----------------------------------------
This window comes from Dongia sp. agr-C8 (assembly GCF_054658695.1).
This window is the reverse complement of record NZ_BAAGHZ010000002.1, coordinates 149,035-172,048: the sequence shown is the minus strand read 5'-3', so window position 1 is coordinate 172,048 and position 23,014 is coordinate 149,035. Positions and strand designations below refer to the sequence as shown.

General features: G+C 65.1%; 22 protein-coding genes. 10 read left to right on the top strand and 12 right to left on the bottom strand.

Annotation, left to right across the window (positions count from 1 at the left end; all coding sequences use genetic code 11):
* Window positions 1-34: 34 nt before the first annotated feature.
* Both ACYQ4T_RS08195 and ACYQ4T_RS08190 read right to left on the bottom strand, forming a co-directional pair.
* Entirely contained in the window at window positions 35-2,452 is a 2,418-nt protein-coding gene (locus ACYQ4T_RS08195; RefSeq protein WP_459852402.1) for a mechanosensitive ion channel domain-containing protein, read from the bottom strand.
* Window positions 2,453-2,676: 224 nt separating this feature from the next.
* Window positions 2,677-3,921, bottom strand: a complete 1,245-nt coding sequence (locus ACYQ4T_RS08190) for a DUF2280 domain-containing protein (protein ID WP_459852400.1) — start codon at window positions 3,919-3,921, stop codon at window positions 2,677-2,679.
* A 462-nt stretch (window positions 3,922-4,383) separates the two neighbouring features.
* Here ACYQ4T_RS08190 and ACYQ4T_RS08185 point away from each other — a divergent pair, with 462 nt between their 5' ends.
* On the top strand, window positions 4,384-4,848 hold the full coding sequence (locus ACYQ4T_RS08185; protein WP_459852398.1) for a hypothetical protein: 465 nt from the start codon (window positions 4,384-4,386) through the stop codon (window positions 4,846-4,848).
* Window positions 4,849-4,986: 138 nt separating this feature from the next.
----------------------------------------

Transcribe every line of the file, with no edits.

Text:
This window comes from Dongia sp. agr-C8 (assembly GCF_054658695.1).
This window is the reverse complement of record NZ_BAAGHZ010000002.1, coordinates 149,035-172,048: the sequence shown is the minus strand read 5'-3', so window position 1 is coordinate 172,048 and position 23,014 is coordinate 149,035. Positions and strand designations below refer to the sequence as shown.

General features: G+C 65.1%; 22 protein-coding genes. 10 read left to right on the top strand and 12 right to left on the bottom strand.

Annotation, left to right across the window (positions count from 1 at the left end; all coding sequences use genetic code 11):
* Window positions 1-34: 34 nt before the first annotated feature.
* Both ACYQ4T_RS08195 and ACYQ4T_RS08190 read right to left on the bottom strand, forming a co-directional pair.
* Entirely contained in the window at window positions 35-2,452 is a 2,418-nt protein-coding gene (locus ACYQ4T_RS08195; RefSeq protein WP_459852402.1) for a mechanosensitive ion channel domain-containing protein, read from the bottom strand.
* Window positions 2,453-2,676: 224 nt separating this feature from the next.
* Window positions 2,677-3,921, bottom strand: a complete 1,245-nt coding sequence (locus ACYQ4T_RS08190) for a DUF2280 domain-containing protein (protein ID WP_459852400.1) — start codon at window positions 3,919-3,921, stop codon at window positions 2,677-2,679.
* A 462-nt stretch (window positions 3,922-4,383) separates the two neighbouring features.
* Here ACYQ4T_RS08190 and ACYQ4T_RS08185 point away from each other — a divergent pair, with 462 nt between their 5' ends.
* On the top strand, window positions 4,384-4,848 hold the full coding sequence (locus ACYQ4T_RS08185; protein WP_459852398.1) for a hypothetical protein: 465 nt from the start codon (window positions 4,384-4,386) through the stop codon (window positions 4,846-4,848).
* Window positions 4,849-4,986: 138 nt separating this feature from the next.